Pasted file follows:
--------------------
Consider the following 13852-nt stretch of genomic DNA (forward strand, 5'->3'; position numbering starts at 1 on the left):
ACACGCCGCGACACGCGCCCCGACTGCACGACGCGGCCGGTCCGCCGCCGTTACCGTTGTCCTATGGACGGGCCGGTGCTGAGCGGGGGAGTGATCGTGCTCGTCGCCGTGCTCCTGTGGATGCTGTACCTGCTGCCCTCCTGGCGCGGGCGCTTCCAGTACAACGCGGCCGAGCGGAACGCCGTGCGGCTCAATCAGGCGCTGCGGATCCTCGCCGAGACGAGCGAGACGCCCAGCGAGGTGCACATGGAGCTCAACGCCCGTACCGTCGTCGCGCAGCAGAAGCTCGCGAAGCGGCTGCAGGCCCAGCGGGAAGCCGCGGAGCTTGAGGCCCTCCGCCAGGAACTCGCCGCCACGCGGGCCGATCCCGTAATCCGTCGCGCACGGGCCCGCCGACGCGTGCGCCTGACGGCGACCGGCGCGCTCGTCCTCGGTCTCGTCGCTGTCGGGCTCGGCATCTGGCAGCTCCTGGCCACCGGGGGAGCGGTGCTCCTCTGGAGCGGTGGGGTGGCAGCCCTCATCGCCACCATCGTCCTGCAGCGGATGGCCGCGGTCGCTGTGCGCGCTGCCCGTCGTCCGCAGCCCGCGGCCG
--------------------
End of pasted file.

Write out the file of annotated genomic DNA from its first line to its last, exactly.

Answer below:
Consider the following 13852-nt stretch of genomic DNA (forward strand, 5'->3'; position numbering starts at 1 on the left):
ACACGCCGCGACACGCGCCCCGACTGCACGACGCGGCCGGTCCGCCGCCGTTACCGTTGTCCTATGGACGGGCCGGTGCTGAGCGGGGGAGTGATCGTGCTCGTCGCCGTGCTCCTGTGGATGCTGTACCTGCTGCCCTCCTGGCGCGGGCGCTTCCAGTACAACGCGGCCGAGCGGAACGCCGTGCGGCTCAATCAGGCGCTGCGGATCCTCGCCGAGACGAGCGAGACGCCCAGCGAGGTGCACATGGAGCTCAACGCCCGTACCGTCGTCGCGCAGCAGAAGCTCGCGAAGCGGCTGCAGGCCCAGCGGGAAGCCGCGGAGCTTGAGGCCCTCCGCCAGGAACTCGCCGCCACGCGGGCCGATCCCGTAATCCGTCGCGCACGGGCCCGCCGACGCGTGCGCCTGACGGCGACCGGCGCGCTCGTCCTCGGTCTCGTCGCTGTCGGGCTCGGCATCTGGCAGCTCCTGGCCACCGGGGGAGCGGTGCTCCTCTGGAGCGGTGGGGTGGCAGCCCTCATCGCCACCATCGTCCTGCAGCGGATGGCCGCGGTCGCTGTGCGCGCTGCCCGTCGTCCGCAGCCCGCGGCCG